A little over a month ago, life was fairly normal and Scrum.org was easing into the normal pattern of March - the rhythm of providing training, the development of new capabilities and products, and a lot of participation with forum and blog posts discussions. We were also planning our largest face 2 face trainer meeting in June and excited to welcome new team members and PSTs to the community. And then, everything changed. On March the 2nd we sent our PST community some guidance on how to prepare. But that wasn't enough. On Friday the 13th of March - I remember that day well and the irony of the date is not lost on me. It was the day that the entire team got together at Scrum.org and had our first whole team COVID-19 response meeting, we closed the office, and started with a full effort to roll out support to our team and community for COVID-19.
As a frequent conference speaker, I regularly talk about the context for agility. How the world is changing at a faster and faster rate. I often quote Thomas Friedman, and Carlota Perez on how the rate of change is going to impact society, organizations, teams, and people and I use this as a rallying cry for the use of Scrum, agility and a different operating model. But the reality of COVID-19 is far worse than any example I have cited. It is much more personal. And its impact has come about faster and on a much larger scale than anything I could have ever predicted.
Like for many of you, the last three weeks have been harder than anything I have ever experienced. It has questioned my very ability to lead, how our team works, and my relationships with our team, our community, and the broader world. Many of the skills I have relied on did not help. I felt lost and frustrated.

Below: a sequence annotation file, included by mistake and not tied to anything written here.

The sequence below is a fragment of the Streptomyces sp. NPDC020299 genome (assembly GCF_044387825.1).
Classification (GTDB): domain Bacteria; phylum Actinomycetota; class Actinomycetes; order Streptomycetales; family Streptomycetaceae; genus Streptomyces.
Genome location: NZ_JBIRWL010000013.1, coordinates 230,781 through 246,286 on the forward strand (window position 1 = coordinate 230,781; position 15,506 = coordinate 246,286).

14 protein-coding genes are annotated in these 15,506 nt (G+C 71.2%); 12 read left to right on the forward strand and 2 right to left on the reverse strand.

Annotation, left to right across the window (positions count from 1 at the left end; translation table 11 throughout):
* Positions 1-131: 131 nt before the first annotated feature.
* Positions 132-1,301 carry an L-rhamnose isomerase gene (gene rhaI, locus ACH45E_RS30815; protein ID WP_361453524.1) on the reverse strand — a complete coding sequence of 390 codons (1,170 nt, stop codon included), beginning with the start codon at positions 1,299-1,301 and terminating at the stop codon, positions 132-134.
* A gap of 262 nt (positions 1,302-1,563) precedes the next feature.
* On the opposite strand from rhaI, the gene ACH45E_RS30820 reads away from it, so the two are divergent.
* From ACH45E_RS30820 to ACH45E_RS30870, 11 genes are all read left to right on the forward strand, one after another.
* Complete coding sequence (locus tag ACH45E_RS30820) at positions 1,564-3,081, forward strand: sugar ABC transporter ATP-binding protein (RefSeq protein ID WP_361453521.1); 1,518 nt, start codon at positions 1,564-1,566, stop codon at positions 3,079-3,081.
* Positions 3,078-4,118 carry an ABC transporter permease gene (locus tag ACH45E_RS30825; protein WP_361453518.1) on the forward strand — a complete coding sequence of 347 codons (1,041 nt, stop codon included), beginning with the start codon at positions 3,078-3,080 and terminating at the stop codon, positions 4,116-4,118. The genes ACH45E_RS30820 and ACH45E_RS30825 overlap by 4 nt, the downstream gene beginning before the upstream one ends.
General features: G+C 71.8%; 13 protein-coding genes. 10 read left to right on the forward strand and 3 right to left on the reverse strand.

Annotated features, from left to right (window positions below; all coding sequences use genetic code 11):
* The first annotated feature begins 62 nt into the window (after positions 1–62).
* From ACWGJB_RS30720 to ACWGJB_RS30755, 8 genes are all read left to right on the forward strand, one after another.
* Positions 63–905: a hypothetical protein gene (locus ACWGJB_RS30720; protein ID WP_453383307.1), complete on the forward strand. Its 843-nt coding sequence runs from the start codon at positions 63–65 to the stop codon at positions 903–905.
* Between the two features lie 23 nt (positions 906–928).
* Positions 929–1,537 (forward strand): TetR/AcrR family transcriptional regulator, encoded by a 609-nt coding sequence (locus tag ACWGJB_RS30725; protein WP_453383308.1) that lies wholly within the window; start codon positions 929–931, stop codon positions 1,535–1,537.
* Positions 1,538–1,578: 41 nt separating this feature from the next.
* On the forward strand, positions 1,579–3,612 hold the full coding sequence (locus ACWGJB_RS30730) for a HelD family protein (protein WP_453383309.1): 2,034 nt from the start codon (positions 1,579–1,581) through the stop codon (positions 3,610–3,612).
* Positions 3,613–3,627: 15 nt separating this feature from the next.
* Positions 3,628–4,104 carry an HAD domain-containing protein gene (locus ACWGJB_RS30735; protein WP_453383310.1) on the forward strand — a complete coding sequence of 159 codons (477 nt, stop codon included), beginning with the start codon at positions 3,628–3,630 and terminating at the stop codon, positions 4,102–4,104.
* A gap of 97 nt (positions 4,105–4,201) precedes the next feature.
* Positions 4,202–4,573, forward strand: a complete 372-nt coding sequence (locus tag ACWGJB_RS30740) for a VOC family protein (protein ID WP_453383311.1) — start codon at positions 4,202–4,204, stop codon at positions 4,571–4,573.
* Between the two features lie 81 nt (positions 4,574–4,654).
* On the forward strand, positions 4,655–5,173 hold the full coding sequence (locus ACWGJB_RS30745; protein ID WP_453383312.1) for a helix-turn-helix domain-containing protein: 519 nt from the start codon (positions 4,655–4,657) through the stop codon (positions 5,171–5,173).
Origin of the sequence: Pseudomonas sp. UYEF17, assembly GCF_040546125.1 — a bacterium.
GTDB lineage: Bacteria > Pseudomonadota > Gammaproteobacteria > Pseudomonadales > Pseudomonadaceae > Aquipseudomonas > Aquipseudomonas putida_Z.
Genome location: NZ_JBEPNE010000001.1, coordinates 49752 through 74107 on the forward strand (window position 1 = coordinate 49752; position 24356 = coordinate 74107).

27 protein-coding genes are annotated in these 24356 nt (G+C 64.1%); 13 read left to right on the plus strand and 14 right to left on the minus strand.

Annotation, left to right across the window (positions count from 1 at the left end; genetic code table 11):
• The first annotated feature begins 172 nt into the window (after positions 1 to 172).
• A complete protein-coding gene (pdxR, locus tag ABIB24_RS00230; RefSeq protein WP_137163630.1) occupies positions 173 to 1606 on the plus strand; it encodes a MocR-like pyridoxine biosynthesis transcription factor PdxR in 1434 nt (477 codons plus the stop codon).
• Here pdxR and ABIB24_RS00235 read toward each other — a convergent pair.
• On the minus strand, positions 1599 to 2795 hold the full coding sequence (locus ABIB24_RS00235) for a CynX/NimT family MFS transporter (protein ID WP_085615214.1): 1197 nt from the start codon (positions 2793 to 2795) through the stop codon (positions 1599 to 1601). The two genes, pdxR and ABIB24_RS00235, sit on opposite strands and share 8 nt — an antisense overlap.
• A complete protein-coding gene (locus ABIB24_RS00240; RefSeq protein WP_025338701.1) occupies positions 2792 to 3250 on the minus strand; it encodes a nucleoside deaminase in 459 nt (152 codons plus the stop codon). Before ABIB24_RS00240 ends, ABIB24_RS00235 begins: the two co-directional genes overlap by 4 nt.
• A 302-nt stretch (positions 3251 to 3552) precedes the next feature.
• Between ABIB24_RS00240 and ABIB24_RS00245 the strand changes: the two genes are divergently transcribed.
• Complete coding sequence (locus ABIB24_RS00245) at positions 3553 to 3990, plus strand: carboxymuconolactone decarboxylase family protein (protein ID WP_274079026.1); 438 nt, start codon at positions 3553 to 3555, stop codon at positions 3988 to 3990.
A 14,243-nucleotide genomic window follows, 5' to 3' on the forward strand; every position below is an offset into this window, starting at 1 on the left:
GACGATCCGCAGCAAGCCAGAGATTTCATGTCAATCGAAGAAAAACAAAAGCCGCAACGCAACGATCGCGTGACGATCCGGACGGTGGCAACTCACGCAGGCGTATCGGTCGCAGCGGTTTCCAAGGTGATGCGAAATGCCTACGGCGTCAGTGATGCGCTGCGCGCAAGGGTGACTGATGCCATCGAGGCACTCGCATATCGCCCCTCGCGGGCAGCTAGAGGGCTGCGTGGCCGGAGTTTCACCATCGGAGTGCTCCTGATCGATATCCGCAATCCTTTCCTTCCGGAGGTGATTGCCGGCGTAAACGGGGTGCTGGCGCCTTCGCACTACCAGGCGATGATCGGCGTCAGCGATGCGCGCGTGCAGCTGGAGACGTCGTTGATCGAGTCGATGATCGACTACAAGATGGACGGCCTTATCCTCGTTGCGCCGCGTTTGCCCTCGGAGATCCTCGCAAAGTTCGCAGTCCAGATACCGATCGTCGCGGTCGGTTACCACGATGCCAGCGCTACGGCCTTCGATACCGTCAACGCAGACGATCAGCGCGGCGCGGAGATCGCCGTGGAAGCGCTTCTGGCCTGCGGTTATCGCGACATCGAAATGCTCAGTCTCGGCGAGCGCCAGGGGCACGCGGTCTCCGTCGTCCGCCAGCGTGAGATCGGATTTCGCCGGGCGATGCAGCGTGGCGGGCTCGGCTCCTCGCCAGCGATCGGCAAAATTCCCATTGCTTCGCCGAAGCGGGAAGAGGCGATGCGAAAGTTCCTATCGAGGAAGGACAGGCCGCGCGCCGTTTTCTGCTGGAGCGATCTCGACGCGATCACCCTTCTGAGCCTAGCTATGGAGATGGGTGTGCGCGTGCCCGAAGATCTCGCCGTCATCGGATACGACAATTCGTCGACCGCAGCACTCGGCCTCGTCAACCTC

In practical terms, COVID-19 has had a huge impact on our 300+ trainers, their ability to teach, and our team’s ability to support them. For many in our community, this has meant a loss to their livelihoods. It also means that the thing that gets them up every day - the buzz of helping others think about approaching the world differently - was not there. Many felt the same as me - Lost, confused and frustrated.
And that is when something amazing happened.
The community rallied. It focused on practical things such as:
- How to deliver classes virtually
- Trainers sharing their previous experiences with delivering virtual sessions and helping others learn from what they have done
- Learning how to use things such as Liberating Structures and Zoom breakout rooms to enable remote teams
- They formed working teams with course stewards and the Scrum.org team to update classes to run in a virtual environment
- Discussions about how to put in place a working agreement to ensure that virtual classes did not break existing commercial relationships and the trust within the community.
Yes, there was despair and disagreement at times, but collectively those moments were brief and the community and team resolved them quickly.
They also provided a shoulder to cry on. Community members reached out to people in the hardest-hit areas such as Italy, Spain, and NYC to offer support and listen. Virtual happy hours were organized with music and BYO alcohol. Jokes were shared and birthday songs were sung. News from the 4 corners of the world was shared in a positive, constructive way. And members from countries that have been in this longer than others shared stories of hope.
The impact of COVID-19 is far from over. The world has a long way to go before we are “back to normal,” if we ever will be. Or, does this way of working become our “new normal?” Being a part of this community has provided me with a firm foundation. This foundation not only encourages me to work harder to have a global view and listen to those who are experiencing different things where they are, build new products, harvest new ideas and get ready for the future. It has also opened my eyes more widely to how important it is to provide some stability for our team, community and my family as we try and stay safe and healthy.
KUDOS to the people in the PST community and what they have taught me about humanity and a little bit about Scrum as well :-)
Stay safe - Stay healthy - And stay connected to your communities.